Kneading: that's also hippie-dippy. Supposed to put you in a good hormonal state or something. Eep.
Yeah, go buy the book. Let the refrigerator do all the work.

Zoomie said...

Lovely bread - really perfect! Well worth a little sweating and swearing, no?

MyKitchenInHalfCups said...

And I forgot: now you know a must have in your dream kitchen, an area that is make for us shorties. I have what I call my bake corner. The counter is in a corner and only about 4 ft wide but its table high making it perfect for kneading. It makes a huge difference!!

vlb5757 said...

M-you crack me up. Kneading bread is another form of marriage counseling. Didn't you know that?? lol! I can't tell you how many times I had kneaded bread and had more on the floor and myself than on the counter. I promise, the more you do it the better you get. I have a Kitchen Aid but I would much rather knead bread while thinking about some unruly student that I would like to strangle. It's much safer for everyone! Try again and you will find you do much better. you are so funny!

Anonymous said...

The best part is how cute you're little hand punch mark is in the dough. This post reminds me (as if I knead it :) ) how cute you are. Thanks for the mid-day ear to ear grin. I love you


genkitummy said...

your bread looks wonderful! i'm glad you're going to buy the cookbook! i bet it tasted so much better because you made it by hand!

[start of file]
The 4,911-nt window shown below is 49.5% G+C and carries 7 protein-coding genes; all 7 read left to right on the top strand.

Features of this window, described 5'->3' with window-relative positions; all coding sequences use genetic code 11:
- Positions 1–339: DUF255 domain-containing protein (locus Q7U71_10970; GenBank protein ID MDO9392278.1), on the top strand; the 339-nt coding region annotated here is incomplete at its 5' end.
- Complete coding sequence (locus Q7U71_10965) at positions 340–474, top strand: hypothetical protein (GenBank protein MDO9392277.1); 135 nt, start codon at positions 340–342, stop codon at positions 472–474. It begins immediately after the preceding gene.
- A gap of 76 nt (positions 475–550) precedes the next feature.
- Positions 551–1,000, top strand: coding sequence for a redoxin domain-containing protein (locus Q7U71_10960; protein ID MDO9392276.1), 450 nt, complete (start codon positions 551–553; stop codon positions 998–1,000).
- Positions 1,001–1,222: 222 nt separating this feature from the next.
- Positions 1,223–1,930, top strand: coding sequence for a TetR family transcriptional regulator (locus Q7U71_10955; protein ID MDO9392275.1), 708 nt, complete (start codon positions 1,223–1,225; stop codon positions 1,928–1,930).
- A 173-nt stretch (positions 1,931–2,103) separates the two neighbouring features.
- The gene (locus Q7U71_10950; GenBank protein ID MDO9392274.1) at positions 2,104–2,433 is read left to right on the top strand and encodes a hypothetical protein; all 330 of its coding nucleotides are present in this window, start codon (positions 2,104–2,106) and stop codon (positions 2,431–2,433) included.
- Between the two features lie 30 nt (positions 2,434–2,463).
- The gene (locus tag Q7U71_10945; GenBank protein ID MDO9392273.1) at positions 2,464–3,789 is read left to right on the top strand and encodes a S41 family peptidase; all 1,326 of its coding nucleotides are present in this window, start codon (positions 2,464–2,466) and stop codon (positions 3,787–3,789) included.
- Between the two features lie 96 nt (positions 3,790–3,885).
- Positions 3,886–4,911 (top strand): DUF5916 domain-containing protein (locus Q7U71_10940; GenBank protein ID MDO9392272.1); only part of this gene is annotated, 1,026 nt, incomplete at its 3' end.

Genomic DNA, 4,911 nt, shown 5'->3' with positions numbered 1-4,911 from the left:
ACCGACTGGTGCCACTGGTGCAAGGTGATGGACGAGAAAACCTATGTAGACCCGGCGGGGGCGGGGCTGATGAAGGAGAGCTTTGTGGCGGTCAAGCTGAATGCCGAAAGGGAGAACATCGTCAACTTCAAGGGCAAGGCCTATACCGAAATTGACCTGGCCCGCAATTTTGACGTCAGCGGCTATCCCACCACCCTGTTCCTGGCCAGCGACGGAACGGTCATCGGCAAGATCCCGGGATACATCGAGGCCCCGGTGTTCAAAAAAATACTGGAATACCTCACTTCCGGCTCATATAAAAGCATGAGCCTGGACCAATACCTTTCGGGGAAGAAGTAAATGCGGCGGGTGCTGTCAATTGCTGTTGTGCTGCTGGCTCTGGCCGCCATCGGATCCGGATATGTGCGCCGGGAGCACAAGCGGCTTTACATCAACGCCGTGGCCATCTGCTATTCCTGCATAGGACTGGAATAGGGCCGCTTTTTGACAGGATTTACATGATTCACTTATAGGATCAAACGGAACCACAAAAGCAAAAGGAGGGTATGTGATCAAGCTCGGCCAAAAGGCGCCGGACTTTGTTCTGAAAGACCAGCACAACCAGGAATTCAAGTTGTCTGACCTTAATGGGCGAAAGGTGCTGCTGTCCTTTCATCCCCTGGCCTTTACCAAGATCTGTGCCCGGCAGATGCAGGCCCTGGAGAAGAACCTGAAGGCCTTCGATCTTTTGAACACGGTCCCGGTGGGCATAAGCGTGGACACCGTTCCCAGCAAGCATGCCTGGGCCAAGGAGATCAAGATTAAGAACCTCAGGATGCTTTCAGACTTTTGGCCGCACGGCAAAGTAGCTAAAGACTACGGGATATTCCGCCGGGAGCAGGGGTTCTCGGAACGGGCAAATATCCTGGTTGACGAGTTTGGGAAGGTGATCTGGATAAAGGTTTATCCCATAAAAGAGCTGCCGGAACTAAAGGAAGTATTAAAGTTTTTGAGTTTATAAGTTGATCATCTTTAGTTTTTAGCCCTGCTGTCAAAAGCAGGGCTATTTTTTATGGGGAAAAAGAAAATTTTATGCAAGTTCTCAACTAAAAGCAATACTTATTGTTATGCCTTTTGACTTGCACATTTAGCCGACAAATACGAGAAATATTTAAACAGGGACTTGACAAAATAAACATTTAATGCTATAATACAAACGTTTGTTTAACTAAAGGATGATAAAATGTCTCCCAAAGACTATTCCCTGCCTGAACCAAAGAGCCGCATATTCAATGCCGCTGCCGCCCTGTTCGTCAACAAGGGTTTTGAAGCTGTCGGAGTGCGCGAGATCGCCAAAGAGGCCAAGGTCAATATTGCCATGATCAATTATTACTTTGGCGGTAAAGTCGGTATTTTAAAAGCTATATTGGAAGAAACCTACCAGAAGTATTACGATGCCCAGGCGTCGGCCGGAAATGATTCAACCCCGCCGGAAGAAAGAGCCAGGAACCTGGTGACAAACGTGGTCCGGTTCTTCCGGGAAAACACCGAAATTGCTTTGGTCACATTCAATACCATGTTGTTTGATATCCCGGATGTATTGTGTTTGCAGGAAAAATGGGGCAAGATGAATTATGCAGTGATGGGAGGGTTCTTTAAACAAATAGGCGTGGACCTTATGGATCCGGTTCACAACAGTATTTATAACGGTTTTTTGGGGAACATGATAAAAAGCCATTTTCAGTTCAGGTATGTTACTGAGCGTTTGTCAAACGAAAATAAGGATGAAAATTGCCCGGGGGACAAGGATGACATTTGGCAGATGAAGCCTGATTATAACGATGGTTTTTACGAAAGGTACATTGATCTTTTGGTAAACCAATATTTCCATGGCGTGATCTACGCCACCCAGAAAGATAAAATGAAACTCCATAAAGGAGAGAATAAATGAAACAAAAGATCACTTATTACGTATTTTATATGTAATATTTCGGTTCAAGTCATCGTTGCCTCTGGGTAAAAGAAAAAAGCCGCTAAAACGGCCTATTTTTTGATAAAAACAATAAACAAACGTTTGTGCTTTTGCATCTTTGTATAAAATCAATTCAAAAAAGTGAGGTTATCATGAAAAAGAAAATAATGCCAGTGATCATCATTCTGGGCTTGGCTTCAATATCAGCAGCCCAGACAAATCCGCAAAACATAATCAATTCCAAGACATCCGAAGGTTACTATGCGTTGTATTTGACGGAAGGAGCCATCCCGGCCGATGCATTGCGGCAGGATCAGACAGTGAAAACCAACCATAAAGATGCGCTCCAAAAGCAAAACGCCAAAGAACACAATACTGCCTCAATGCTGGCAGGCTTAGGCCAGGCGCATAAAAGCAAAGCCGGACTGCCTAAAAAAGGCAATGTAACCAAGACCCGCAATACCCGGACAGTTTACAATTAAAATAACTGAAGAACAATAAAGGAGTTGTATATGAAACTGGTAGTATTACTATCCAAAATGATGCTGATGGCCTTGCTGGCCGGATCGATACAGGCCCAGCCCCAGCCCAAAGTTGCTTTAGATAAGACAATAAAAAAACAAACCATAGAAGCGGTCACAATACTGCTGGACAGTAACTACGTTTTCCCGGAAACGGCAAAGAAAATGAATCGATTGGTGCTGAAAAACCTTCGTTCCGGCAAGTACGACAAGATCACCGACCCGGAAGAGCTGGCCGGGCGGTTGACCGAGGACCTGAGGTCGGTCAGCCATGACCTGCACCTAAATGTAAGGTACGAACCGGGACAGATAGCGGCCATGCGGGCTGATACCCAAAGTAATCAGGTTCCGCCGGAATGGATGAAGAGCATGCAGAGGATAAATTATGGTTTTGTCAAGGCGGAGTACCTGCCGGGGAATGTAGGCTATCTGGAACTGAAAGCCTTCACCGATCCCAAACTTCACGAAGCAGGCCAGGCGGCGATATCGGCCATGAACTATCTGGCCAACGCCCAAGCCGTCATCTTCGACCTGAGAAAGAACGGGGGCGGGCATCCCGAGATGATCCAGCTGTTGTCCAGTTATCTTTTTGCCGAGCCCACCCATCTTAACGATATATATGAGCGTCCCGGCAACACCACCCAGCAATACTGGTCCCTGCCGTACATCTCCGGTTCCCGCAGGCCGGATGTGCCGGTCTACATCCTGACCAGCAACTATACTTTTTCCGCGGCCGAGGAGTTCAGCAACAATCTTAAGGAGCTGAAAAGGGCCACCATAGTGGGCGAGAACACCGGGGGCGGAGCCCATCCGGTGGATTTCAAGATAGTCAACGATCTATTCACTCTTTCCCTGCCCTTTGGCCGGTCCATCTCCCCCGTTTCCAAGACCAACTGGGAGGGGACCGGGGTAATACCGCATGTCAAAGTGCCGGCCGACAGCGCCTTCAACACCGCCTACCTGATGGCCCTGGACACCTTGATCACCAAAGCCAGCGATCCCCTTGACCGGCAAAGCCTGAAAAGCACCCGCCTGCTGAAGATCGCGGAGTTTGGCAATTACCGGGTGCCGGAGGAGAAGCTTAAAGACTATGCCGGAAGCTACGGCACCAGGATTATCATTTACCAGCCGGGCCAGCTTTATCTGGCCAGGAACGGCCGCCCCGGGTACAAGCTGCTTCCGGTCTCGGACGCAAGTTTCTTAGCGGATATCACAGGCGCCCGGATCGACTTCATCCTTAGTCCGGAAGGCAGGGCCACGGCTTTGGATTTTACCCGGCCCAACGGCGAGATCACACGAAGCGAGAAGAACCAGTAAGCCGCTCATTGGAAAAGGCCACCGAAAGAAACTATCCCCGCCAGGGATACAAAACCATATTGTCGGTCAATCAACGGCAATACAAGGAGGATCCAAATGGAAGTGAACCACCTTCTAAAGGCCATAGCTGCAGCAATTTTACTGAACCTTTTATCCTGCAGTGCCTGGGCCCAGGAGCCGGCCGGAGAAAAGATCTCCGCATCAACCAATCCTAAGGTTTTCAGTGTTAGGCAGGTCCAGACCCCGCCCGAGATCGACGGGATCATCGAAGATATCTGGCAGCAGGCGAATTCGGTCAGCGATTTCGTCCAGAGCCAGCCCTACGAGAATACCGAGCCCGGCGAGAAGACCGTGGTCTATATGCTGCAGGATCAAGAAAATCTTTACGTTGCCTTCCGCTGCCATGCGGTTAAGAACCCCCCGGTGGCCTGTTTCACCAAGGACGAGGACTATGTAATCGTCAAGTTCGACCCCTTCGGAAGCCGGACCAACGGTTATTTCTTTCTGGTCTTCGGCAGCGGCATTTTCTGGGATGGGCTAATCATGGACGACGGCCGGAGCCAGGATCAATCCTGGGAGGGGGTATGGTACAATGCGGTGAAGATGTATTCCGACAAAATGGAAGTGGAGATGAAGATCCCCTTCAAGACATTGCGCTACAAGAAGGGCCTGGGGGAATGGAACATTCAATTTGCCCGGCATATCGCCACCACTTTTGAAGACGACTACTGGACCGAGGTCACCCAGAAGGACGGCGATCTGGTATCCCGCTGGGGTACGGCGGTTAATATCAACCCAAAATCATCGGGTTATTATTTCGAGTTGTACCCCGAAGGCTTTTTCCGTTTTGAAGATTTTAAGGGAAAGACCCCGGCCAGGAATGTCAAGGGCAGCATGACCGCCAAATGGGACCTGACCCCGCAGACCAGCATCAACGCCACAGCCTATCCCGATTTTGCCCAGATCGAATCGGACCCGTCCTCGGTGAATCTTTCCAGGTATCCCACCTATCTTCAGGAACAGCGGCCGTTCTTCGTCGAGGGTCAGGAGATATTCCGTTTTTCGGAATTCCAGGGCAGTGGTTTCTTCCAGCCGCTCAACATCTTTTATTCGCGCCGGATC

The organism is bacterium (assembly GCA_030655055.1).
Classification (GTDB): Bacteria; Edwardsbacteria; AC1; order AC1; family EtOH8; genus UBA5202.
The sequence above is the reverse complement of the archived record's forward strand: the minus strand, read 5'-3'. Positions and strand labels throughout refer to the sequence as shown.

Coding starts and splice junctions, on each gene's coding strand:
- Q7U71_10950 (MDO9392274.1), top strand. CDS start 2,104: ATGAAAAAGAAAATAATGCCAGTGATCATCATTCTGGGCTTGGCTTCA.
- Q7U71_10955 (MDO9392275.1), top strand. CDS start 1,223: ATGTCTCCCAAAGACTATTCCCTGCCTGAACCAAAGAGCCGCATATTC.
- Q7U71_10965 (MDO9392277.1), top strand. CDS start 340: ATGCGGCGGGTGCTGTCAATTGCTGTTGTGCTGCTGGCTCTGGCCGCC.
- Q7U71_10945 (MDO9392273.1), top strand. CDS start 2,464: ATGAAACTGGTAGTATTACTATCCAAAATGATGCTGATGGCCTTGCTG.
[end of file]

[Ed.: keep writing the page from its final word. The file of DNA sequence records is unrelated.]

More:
Ann said...

You are so on your way to becoming a regular bread baker! And isn't the yeasty smell fabulous?

Michelle said...

Hi Deb, you're hilarious! I might just do that next time...I'm not sure the taste was worth the kneading!!

Hi Christie, Aw, shucks, thanks! Yeah, that's why LB is the bread man (of any sort, pizza crust etc.) and I am not the bread woman!

Hi Tanna, Okay, just for YOU I will try baking it one more time to see if it is easier! I want so much to be a bread kneader and relax into it like you, but it's so much work!! I'll have to get me one of those counters like you have someday!!

Hi Cookie, Whew, yeah I had no idea how much work it was!! No hormonal state for me - double Eeps!! Maybe I can have some of the best of both worlds and sometimes make bread this way and then sometimes that way? I just want to have my bread and eat it too!

Hi Zoomie, why thank you! I'm not sure about that...I'm still recovering from the sweating... ;)

Hi Vickie! You just gave me an idea - I"ll bake bread next time I have a bad day...or a bad student!

Hi LB, you're lucky that YOU'RE cute!

Hi Genki, It did taste pretty good, I have to admit it was better than the no-work soda bread - less dense and more flavor!

Hi Ann, I hope so, someday! And yes, the yeast is definitely a sensory experience!!

Michelle said...

Tanna - PS. I've been trying to comment on your site since last Thursday but keep getting an error message...

Julie said...

You had me laughing out loud with this. Funny stuff. And good looking bread, too.

Nate-n-Annie said...

Great post. I love the picture of your fist impression in the dough.

and sorry to say I did picture you standing on a stool kneading your dough on the granite countertop. Too funny.

You got the bread baking blues.

Michelle said...

ha ha ha, you know the movie then?! now, stop picturing me doing that!